In addition to this column I publish a daily political newsletter called "Capitol Fax." A couple of years ago I also started a blog, which can be found at:


Running the blog is a real pain sometimes. It's a lot of work and I've had to weed out some truly insane commenters. Still, most commenters have interesting, insightful thoughts, so I thought I'd share some of them with you today.


Every day on my blog I ask a "question of the day." Last week I asked my readers if US Senator Barack Obama should run for president. Here are some of the responses, edited for space and style.


* Ron: Give me a break! This political novice would get his hat handed to him.


* 105th Blues: HeÕs never been challenged seriously on his views and has gotten a free pass by the media up to this point. I think if he wanted to run the response would be too much too soon.


* Beowulf : It is too soon for Barack. He would receive quite a few votes but not enough to get the job done. I would hate to see him spoil or set-back his political future by pulling the trigger too soon.


* Throw da bums out : Strike while the iron is hot. To those who think he needs more legislation or significant achievements, I say that four or eight more years is simply hundreds of votes that can be manipulated against him later.


* Goodbye Napoleon: Yes. He should run, first term doesnÕt matter in reality. Look at John Kerry, heÕs been in the Senate forever and when he speaks - you can tell - he talks like a Senator and heÕs highly unlikeable.


* Old Elephant: If I were advising him, IÕd tell him to go for it. Tragically, substance matters very little these days (as evidenced by our current Governor) and since the media has a very short attention span, he needs to strike now, before they move on to the next superstar and he actually has a record to defend.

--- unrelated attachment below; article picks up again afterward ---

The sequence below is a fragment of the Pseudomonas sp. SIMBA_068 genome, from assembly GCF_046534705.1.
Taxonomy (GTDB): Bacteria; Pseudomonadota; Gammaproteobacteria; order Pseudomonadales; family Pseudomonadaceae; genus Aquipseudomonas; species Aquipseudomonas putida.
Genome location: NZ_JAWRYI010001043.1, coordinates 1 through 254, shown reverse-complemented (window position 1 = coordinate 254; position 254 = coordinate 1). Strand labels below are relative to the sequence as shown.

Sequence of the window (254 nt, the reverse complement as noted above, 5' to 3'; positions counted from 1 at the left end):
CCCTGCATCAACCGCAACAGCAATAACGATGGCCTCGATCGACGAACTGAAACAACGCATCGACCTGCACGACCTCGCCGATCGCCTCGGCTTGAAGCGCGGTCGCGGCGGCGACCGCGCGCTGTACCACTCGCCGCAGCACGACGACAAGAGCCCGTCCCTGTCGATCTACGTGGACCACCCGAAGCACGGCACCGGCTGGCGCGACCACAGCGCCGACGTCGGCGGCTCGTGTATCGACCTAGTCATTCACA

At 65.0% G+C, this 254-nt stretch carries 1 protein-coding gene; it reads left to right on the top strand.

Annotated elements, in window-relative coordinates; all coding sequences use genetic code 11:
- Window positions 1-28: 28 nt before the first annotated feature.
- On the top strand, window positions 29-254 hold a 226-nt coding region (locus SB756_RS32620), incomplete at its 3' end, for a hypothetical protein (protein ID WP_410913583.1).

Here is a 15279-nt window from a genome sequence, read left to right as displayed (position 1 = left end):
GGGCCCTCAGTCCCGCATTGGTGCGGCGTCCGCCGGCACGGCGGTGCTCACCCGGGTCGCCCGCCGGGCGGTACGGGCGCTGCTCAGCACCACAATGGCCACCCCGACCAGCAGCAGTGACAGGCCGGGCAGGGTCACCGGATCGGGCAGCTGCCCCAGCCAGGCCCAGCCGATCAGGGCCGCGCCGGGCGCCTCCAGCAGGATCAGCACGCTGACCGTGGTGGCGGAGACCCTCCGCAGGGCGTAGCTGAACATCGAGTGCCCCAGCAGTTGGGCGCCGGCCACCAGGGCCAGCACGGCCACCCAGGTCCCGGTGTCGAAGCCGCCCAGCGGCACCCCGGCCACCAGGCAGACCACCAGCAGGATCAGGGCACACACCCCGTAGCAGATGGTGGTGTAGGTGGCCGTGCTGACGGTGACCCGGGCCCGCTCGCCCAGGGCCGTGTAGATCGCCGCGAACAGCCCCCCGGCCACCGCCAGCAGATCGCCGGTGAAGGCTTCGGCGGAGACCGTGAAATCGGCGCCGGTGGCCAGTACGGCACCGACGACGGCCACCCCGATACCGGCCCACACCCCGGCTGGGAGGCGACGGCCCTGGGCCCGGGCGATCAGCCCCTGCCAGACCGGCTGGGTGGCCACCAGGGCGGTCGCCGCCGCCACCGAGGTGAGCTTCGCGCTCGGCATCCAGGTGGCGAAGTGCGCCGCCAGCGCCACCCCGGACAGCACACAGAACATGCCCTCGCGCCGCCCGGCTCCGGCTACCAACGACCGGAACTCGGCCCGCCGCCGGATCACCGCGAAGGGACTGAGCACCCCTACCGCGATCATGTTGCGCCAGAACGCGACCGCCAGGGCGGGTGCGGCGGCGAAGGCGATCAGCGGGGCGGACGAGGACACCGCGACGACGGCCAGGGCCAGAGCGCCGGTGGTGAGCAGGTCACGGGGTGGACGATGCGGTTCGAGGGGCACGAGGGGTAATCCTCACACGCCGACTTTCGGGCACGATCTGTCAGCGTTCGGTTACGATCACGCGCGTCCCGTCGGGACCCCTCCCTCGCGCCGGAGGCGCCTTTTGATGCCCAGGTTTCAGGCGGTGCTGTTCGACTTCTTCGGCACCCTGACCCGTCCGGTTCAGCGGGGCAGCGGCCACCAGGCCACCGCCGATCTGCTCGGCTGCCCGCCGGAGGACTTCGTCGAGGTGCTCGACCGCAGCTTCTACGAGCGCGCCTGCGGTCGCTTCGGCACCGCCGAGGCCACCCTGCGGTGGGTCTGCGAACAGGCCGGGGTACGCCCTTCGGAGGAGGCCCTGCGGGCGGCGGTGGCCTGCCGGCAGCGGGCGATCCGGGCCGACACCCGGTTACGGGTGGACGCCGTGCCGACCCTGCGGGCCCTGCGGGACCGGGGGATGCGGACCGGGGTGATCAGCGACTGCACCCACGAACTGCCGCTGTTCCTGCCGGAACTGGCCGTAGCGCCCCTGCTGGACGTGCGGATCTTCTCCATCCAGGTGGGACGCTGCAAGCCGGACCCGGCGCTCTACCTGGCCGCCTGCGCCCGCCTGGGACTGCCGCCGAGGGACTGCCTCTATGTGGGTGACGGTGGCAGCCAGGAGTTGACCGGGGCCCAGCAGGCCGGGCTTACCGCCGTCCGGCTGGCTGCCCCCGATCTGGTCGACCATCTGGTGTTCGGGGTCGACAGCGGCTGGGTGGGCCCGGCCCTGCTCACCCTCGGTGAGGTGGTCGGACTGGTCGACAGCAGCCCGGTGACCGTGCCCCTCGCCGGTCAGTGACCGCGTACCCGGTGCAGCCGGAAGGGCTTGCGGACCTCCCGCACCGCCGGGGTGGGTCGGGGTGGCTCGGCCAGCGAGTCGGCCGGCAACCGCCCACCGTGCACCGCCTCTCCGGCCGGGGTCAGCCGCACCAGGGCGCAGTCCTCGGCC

* Zatoichi: He needs some more wear and tear on him. Smart guy with a great future if he takes his time, develops relationships, and actually does something that stands out in a difficult situation.


* The Hankster: People seem to never understand that half of everything in politics is timing. This might be his time and best chance to win. Experience means very little when you look at how people vote the way they do.


* ZC: No, he should not run. Bottom line, a) he hasnÕt accomplished anything yet to run on - which counts more than people give credit for; b) he hasnÕt been on the national stage long enough to acquire an aura of presidential caliber even lacking some signature accomplishment. Obama is the media darling, but make no mistake, that glow will vanish as soon as he becomes a candidate and goes up against HillaryÕs $40 million ad machine.


* Just Saying : Not to be glib here, but Lincoln had comparable experience in elected office. Lincoln was a state rep for a while and served in the U.S. House for a single term. Then Lincoln lost two consecutive U.S. Senate races. All IÕm saying is, thereÕs not a formula for determining how much experience is enough. And there might be a downside to having too much experience (look at Kerry, Gore and Dole)...


ObamaÕs magic is heÕs all things to all people. HeÕs a midwesterner because of his ties to Kansas and Illinois. To blacks, heÕs a former community organizer whoÕs fought City Hall, literally, for better schools and housing. HeÕs the son of an immigrant to people who have recently come here. HeÕs a Harvard-educated lawyer for the upper class and the New England liberals. He manages to appeal to all these segments of society without alienating the others. ThatÕs why his DNC speech went over so well.


* ChicagoCynic: Obama wonÕt run in 2008. He knows he doesnÕt have adequate experience or sophistication. Any careful observer of ObamaÕs words and actions (as opposed to mythology), knows he is a very, very careful and cautious politician. Frankly, he still hasnÕt really found his national voice yet and sometimes his excessive caution is extremely frustrating. It will come in a couple years.


So, what do you think? Come on over to the blog and tell us.




Rich Miller also publishes Capitol Fax, a daily political newsletter. He can be reached at